How young radical Hillary helped Eric Clanton get a lawyer
A notoriously communist law firm helped accused antifa thug Eric Clanton's pro bono lawyer get a law license in the early 1970s despite his public espousal of violence in the pursuit of social justice. Interning at that law firm at the time: one Hillary Rodham.
As documented earlier this week, Dan Siegel, the lawyer representing former Diablo Valley College professor Clanton as he fights charges that he viciously hit three Trump supporters over the head with a heavy bike lock, openly advocated the use of violence against The System during his radical heyday.
Siegel had major difficulty in getting a law license in the state of California as a result of his incendiary speechifying, which included him saying:
I am not going to tell you that nonviolence is the way and we should avoid violence because it is bad or something like that.
I am going to tell you this, that we have to be, as time goes on, as the [...] comes down heavier and heavier in Babylon, we have to be a lot heavier about the kind of violence that we're going to perpetrate.
When the State Bar of California rejected his application on grounds that he was not "of good moral character," Siegel appealed all the way to the state Supreme Court, which eventually ruled in his favor in 1973.
The law firm that took up his case – Treuhaft, Walker and Burnstein – was widely known as one of the most radical firms in the country, and got its name in the news for defending the Black Panthers. This makes one wonder why a young Yale Law School student would move across the country in the summer of 1971 just to intern there.
Josh Gerstein, writing in the New York Sun in 2007, noted that "[o]ne partner at the firm, Doris Walker, was a Communist Party member at the time. Another partner, Robert Treuhaft, had left the party in 1958, several years after being called before the House Un-American Activities Committee and labeled as one of America's most 'dangerously subversive' lawyers."
In his 2007 biography of Hillary Clinton, titled A Woman in Charge, longtime liberal Washington Post reporter Carl Bernstein, a red diaper baby himself, quotes Treuhaft as saying of the firm's founders, "[T]wo were communists, and others tolerated communists."
In author Gail Sheehy's 1999 book Hillary's Choice, Treuhaft says, "[a]nyone who went to college or law school would have known our law firm was a Communist law firm."
In a 2008 column, Bernstein shed light on Clinton's decision.
"The reason she came to us," Treuhaft told me [the quotation is in my biography of Hillary Clinton, A Woman In Charge] "the only reason I could think of, because none of us knew her, was because we were a so-called 'Movement' law firm at the time.
"There was no reason except politics for a girl from Yale" to intern at the firm. "She certainly… was in sympathy with all the Left causes, and there was a sharp dividing line at the time. We still weren't very far out of the McCarthy era."
Writing at FrontPageMag, Ben Johnson in 2008 noted that firm co-founder Walker "remained a member of the CPUSA 30 years after Rodham's internship had ended."
"As Hillary left the firm," Johnson wrote, "Walker successfully defended [black radical] Angela Davis against multiple felonies resulting from a shootout that left a California judge dead. Walker said she undertook the case at the instruction of the CPUSA.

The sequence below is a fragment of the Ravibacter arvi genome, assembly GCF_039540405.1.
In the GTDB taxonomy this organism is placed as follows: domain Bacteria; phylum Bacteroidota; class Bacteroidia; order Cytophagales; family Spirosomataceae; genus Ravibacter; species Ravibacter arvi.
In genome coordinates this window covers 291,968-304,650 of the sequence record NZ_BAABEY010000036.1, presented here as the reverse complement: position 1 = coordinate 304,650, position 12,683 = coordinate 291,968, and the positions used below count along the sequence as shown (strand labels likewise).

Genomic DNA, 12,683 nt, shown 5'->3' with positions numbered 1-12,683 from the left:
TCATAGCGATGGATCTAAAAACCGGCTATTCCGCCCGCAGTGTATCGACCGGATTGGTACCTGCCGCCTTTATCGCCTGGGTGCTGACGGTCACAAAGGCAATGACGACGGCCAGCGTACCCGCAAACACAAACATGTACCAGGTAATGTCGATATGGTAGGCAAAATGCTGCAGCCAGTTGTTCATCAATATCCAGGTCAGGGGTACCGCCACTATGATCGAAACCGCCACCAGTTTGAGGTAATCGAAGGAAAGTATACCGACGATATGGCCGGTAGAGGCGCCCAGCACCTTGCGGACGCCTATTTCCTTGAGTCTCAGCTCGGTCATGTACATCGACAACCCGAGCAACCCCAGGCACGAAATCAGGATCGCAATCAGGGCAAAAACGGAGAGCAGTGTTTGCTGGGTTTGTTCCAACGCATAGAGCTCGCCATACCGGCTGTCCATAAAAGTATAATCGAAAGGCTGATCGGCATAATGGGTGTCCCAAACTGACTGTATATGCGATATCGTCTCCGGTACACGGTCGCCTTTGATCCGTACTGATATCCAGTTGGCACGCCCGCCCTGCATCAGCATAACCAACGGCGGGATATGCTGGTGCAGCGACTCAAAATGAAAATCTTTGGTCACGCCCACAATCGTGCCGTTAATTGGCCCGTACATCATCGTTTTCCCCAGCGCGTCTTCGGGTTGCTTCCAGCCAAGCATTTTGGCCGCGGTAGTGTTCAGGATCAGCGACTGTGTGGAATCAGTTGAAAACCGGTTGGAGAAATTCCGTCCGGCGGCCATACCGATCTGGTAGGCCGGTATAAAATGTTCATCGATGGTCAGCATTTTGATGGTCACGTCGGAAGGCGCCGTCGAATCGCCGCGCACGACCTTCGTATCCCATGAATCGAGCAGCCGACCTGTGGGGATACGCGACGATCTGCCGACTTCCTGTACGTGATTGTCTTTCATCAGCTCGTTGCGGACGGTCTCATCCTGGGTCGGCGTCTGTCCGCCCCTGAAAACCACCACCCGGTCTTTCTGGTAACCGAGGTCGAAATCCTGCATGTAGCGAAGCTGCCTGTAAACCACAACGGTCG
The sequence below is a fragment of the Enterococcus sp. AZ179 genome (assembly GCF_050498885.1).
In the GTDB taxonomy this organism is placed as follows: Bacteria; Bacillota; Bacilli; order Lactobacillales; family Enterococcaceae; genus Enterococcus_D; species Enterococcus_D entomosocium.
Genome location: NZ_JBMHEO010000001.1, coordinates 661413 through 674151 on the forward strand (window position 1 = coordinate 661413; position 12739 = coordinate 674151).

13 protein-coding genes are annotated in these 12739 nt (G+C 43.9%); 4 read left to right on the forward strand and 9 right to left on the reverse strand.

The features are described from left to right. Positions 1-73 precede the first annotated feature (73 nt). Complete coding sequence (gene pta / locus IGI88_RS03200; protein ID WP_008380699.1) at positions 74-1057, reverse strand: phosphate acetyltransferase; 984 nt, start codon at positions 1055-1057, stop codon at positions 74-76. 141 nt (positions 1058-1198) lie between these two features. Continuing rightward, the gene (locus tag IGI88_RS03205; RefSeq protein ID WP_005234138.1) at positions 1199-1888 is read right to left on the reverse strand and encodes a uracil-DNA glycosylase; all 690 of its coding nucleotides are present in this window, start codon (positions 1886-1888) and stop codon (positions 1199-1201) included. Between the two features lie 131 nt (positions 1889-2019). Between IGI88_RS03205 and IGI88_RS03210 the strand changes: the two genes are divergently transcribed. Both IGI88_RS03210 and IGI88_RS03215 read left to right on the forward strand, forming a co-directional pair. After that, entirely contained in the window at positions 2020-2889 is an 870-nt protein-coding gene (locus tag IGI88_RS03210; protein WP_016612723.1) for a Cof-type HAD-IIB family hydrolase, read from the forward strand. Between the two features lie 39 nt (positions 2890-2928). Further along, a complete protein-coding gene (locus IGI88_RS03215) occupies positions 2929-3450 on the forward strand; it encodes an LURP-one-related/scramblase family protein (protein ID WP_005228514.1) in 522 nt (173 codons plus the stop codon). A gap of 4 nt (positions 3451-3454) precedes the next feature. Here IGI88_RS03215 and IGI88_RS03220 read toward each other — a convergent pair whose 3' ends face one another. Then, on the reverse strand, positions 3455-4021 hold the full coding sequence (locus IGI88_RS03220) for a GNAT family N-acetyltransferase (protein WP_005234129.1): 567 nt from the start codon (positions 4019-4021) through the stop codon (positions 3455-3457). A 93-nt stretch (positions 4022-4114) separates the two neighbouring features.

"[Walker] once mused, 'For Hillary to pick the most left-wing firm really at that time in the Bay Area, it's still a surprise to me that more hasn't been made of that.'"
And what kind of work was young Rodham performing for the firm in the summer of '71?
In her 2003 autobiography Living History, Clinton says she "spent most of my time working for [firm co-founder] Mal Burnstein researching, writing legal motions and briefs for a child custody case."
But The Sun's Gerstein reports:
Burnstein said she would have likely been assigned to some work on the cases stemming from dissent at the Berkeley and Stanford campuses. "I don't remember her especially working on those, but she would have if she was there," he said.
A review of some of Burnstein's legal files now at the archives of the University of California at Berkeley shows that the Treuhaft firm also handled two major cases in mid-1971 involving political dissent. One involved a protest leader who was elected Berkeley student body president, Daniel Siegel.
Burnstein was among the lawyers who personally appealed Siegel's case to the California Supreme Court in 1973.
FPM's Johnson concludes that Clinton "undoubtedly assisted Berkeley student body president Daniel Siegel [in his bid to] obtain admission to the bar[.] ... Mr. Siegel now shares his legal wisdom at the bench, thanks to Miss Rodham."
Based on Burnstein's statements and the firm's history of representing Siegel dating from as early as 1970, it certainly stands to reason that Clinton, interning under Burnstein in 1971 and being assigned to work on Berkeley dissent cases, would indeed have helped in the effort to gain a law license for a man who said he could "see very little objection theoretically, politically, or morally, or anything else, with burning down the Bank of America and all its 500 branches."
And now this lawyer today is representing, free of charge, a leftist college professor charged with covering his face with a mask, sneaking up with a heavy blunt object, and delivering crushing and potentially lethal blows to the heads of three supporters of the man who prevented former young radical Hillary from winning the White House in 2016.
Joe Schaeffer is a freelance writer based in Florida.